Mount Greylock Student Named National Merit Semifinalist

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WILLIAMSTOWN, Mass. — Mount Greylock Regional School senior Owen A. Tucker-Smith of Williamstown has been named a semifinalist in the 65th annual National Merit Scholarship Program.

About 1.5 million high school juniors take the PSAT/NMSQT each year. Tucker-Smith is one of approximately 16,000 juniors with the highest PSAT/NMSQT Selection Index scores (or total PSAT scores) who met the eligibility requirements qualify for NMSP Semifinalist consideration.

These academically talented high school seniors have an opportunity to continue in the competition for some 7,600 National Merit Scholarships worth more than $31 million that will be offered next spring.


To become a finalist, the semifinalist and a high school official must submit a detailed scholarship application, in which they provide information about the semifinalist’s academic record, participation in school and community activities, demonstrated leadership abilities, employment, and honors and awards received. A semifinalist must have an outstanding academic record throughout high school, be endorsed and recommended by a high school official, write an essay, and earn SAT or ACT scores that confirm the student’s earlier performance on the qualifying test.

More than 90 percent of the Semifinalists are expected to attain finalists standing, and about half of the finalists will win a National Merit Scholarship, earning the Merit Scholar title.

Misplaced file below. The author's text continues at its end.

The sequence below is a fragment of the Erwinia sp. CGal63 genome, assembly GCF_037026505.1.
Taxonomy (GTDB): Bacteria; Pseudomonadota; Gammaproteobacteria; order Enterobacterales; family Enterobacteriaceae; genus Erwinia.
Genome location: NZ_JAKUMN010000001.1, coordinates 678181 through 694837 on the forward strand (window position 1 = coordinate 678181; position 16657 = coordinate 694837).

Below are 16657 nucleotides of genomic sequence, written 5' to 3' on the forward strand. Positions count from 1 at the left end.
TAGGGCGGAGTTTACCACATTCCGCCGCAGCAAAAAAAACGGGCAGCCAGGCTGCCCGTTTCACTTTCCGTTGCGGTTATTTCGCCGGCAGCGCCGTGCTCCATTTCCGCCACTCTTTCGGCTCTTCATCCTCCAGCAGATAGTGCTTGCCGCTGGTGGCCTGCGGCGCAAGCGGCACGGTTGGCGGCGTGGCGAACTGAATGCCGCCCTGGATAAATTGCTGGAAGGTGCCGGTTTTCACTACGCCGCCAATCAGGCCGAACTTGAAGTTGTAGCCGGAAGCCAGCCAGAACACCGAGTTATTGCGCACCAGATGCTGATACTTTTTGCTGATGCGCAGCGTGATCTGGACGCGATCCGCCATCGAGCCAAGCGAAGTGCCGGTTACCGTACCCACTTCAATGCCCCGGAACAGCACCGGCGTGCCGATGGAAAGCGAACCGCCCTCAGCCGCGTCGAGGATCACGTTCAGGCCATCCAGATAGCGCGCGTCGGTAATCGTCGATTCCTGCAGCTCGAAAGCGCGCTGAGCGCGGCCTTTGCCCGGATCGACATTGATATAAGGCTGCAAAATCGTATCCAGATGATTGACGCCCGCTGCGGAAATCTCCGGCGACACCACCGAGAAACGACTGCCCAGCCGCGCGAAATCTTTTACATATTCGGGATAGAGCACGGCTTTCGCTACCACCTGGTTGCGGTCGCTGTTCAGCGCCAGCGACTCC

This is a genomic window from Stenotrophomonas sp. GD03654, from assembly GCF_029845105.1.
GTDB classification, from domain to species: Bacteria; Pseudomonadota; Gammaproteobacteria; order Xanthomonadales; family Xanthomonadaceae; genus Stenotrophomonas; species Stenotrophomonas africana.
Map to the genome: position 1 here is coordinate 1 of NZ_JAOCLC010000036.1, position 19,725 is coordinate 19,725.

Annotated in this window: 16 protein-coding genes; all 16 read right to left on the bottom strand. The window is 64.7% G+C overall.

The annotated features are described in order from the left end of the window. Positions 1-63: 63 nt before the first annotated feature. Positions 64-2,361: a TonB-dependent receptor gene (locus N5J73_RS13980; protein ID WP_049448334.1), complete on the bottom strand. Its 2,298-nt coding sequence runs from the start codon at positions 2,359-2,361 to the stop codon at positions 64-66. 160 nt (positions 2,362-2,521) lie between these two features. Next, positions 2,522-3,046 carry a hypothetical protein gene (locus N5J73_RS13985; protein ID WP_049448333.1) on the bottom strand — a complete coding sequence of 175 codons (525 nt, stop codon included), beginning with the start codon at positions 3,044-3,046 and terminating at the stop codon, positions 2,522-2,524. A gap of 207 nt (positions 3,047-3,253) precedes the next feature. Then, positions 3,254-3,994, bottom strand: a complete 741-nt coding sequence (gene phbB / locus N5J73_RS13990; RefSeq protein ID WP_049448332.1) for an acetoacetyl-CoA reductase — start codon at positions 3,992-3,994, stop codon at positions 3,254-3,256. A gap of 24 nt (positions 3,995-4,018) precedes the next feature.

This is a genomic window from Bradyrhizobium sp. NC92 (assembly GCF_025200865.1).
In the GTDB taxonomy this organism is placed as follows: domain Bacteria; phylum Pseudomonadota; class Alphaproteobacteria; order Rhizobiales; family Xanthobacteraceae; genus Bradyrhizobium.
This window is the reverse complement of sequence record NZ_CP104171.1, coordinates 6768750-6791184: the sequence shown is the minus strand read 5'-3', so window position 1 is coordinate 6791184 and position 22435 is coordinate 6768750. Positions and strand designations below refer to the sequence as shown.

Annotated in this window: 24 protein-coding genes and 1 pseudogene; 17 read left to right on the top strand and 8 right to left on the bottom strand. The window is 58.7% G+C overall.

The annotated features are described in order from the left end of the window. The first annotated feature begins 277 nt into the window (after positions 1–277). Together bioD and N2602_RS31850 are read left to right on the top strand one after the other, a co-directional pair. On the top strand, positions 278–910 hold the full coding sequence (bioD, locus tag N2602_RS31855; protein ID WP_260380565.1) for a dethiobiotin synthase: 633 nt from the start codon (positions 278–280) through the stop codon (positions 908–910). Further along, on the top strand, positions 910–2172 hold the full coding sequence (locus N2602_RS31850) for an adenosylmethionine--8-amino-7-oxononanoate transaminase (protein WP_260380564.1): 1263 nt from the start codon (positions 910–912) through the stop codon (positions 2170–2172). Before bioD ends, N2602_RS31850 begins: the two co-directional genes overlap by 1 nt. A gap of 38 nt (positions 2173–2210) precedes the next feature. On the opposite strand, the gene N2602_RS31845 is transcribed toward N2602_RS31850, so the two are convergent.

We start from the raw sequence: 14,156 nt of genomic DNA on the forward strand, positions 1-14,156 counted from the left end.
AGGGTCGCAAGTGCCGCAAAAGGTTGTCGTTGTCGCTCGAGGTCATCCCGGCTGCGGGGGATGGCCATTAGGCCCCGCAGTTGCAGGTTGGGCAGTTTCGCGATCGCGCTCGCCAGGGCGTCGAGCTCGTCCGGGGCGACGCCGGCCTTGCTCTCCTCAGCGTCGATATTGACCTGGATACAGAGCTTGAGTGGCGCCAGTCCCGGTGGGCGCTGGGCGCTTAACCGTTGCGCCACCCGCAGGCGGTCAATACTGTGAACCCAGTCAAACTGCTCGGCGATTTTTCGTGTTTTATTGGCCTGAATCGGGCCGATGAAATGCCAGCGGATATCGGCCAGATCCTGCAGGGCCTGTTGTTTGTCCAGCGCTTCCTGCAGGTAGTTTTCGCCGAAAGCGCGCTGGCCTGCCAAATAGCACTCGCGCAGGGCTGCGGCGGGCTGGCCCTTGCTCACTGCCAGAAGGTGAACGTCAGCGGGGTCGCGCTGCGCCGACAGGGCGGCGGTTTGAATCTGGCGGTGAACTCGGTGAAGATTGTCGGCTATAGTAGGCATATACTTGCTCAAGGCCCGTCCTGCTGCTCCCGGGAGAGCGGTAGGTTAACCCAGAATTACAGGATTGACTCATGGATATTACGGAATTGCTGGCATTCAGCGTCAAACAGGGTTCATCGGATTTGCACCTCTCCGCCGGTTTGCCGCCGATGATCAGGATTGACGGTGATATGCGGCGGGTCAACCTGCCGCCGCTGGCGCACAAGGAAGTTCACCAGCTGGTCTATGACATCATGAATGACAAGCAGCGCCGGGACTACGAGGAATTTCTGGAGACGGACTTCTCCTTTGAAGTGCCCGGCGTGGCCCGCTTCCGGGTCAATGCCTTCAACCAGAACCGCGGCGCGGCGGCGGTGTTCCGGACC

NMSC, a not-for-profit organization that operates without government assistance, was established in 1955 specifically to conduct the annual National Merit Scholarship Program. Scholarships are underwritten by NMSC with its own funds and by approximately 400 business organizations and higher education institutions that share NMSC’s goals of honoring the nation’s scholastic champions and encouraging the pursuit of academic excellence.


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Williamstown's Racial Equity Committee Discusses Core Principles

By Stephen DravisiBerkshires Staff
WILLIAMSTOWN, Mass. — The Diversity, Inclusion and Racial Equity Committee on Monday discussed a statement of principles to guide the group's work as it seeks to work for justice in the college town of 7,700.
 
Among those principles: a recognition of the current injustice.
 
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